How do we know we are eating healthy? Whether we spoon down a pint of Ben & Jerry’s, or eat Oreos for dinner — we always seem justify that we eat healthy. Even if we are overweight, sometimescheat our diets and occasionally overeat — we always seem to rationalize that we eat healthy.

The reality is…most of us are not eating ‘healthy’…

Although we all strive to be healthy eaters, each of us interpret healthy differently. Some think it is healthy to salads and others think eating paleo is healthy. The flexibility in meaning allows us for each of us to form our own version of healthy to make ourselves feel good. The problem is we all end up thinking we eat “healthy” even when we are not. How is that possible?

5 Reasons we trick ourselves into believing we eat healthy…

  1. Wishful Thinkers– we possess a false belief (“I eat healthy”).
  2. On a Diet– we follow a diet or structured meal plan (“I eat healthy because I eat the paleo or vegetarian diet”)
  3. Bad Social Comparisons — we compare our eating to others who eat worse (“I eat healthy because I eat fast food 2x week and my one friend eats fast food 3x week.”)
  4. Quality without Portion Control– we eat quality foods without concern for the amount eaten (“I eat unlimited vegetables and fruits”)
  5. Superfoods– we eat isolated “superfoods” and think everything else is irrelevant. (“I eat healthy because I eat kale, quinoa, and magical goji berries”)

Do these 4 things to eat healthier…

Eating healthier is a combination of 1) eating less, and 2) improving the quality of choices (see figure below). Before we eat less and improve choices, there are two things we can do to focus our efforts correctly:


Eating healthier is about improving the food choices you make. That does not require cross-checking what we eat with the Kardasian’s or the latest diet trends. We should only care about continually improving our choices.


There are no universal healthy or “good” foods, or perfect portions. Think of healthy as a continuum of choices (type and amount) that we try to better every time.


Eating less (right portions) is the holy grail to eating healthier. Unfortunately, most wrongly focus on the type of the foods choices (should I choose Balsamic or Ranch dressing for my salad) rather than quantity of food choices (2 vs 4 tbsp.). For example, if I choose balsamic dressing over Ranch but eat 3x the amount than if we were to choose the Ranch dressing is that still healthy? No. The quantity of food we eat is usually 1) completely absent or at best secondary to trying to choose a “healthy food”. How much we eat is largely dictated by packages sizes, restaurants portions and our plates sizes. In short, focusing on choosing healthier foods at the expense of eating more is the first shortcut to healthier eating. 85% of your food focus should be on directing attention to portions you eat and developing strategies to reduce them.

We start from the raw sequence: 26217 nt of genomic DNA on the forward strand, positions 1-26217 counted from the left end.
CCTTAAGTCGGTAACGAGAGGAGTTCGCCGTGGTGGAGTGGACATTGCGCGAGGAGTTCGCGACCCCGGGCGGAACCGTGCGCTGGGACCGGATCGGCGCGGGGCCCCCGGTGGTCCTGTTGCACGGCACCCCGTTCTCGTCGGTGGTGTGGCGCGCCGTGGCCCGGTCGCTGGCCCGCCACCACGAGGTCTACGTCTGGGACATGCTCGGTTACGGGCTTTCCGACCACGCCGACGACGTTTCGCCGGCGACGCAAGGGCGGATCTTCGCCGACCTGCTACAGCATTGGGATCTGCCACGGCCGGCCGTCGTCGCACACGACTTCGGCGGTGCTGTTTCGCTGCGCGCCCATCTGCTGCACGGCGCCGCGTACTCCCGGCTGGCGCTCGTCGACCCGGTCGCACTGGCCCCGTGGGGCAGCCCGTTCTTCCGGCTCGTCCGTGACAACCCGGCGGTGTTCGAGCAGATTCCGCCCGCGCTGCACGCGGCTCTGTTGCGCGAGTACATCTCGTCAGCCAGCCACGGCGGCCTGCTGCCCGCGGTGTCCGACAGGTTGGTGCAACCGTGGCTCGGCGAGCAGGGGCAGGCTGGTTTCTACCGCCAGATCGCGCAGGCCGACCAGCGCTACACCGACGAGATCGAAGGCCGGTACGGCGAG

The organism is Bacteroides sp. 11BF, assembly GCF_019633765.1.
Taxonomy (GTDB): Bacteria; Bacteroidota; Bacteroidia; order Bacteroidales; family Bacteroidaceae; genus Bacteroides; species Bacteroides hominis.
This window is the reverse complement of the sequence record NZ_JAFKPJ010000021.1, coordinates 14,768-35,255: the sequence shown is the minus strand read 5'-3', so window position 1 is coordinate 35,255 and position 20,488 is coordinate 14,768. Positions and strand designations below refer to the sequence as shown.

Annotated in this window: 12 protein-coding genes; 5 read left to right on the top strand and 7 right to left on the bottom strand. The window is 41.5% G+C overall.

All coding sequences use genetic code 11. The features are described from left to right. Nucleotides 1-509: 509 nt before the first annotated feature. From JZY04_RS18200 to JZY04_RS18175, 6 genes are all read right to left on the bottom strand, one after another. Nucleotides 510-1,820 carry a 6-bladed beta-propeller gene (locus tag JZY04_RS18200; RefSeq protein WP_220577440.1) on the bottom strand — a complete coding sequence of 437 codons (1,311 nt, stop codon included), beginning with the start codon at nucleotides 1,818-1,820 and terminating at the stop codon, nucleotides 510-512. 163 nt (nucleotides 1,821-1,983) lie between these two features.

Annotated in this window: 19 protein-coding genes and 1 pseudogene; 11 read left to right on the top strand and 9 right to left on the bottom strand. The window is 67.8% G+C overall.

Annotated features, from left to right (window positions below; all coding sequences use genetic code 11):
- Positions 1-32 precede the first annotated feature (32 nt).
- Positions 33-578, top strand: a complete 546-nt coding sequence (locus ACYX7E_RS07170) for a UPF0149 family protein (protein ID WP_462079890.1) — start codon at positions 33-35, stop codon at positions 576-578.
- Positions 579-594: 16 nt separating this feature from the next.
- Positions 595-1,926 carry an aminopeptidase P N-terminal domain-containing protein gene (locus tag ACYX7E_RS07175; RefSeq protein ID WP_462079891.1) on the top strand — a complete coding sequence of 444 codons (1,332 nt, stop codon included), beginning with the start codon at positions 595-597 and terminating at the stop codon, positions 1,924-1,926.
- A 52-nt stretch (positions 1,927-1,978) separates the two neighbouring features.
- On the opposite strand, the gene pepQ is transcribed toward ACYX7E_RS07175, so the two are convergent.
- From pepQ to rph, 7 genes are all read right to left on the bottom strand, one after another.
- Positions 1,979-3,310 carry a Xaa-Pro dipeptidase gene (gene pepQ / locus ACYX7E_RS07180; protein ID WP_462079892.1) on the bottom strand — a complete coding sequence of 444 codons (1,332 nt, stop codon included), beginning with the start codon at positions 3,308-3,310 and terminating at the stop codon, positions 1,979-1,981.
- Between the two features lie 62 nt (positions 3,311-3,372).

Return on Nutrients (RON): If we get the right poritons, we can focus on optimizing our Return On Nutrients. Similar to Return on Investment (ROI) in business, our goal is to be efficient with our foods we put into our mouth. Simply put, its about refining our food choices to maximize nutritional value. The challenge is to find a balance between eating high yield nutrition foods that don’t hamper our lifestyle.


The other 10% of healthier eating is improving the quality of our food choices. You may be wondering — what are quality foods? Well herein lies the problem — there are no such things as “healthy foods”. There are only — healthier foods (foods that are better than what you are currently eating). Trying to determine the quality of food will likely lead us to making unhealthy choices because marketers spend a great deal of time getting us to think foods are healthy. For example, are kale chips a healthy choice? What about protein-brownies? Some may say healthy, others not. The point is — healthy is highly subjective and confusing. 

To improve food choices, focus on eating less processed foods.A simple example is apple pop tarts, apple jacks cereal, apple sauce, to apples. If you need to have cereal it would maybe look something like this — Apple jacks, Cheerios with cinnamon and apples, to Oatmeal with cinnamon & apples. All foods require some sort of processing so choosing less processed foods removes the guesswork and is a more objective measure of quality.

The level of processing of foods can be identified through:

  • Packaging: cans > frozen > fresh
  • Expiration dates: long shelf life > less shelf life
  • Shelf stability: shelf stable > refrigeration required
  • Quantity of ingredients: more > less
  • Preparation: Fried > Grilled > Steamed > Raw

Key Summary

  1. Most people think they eat healthy, but should be focusing on eating healthier.
  2. Eating healthier is a process, accomplished by continually improving our choices over time.
  3. Eating healthier is achieved by a combination (1) eating less quantities (the right portions), and (2) eating less processed foods (better quality).
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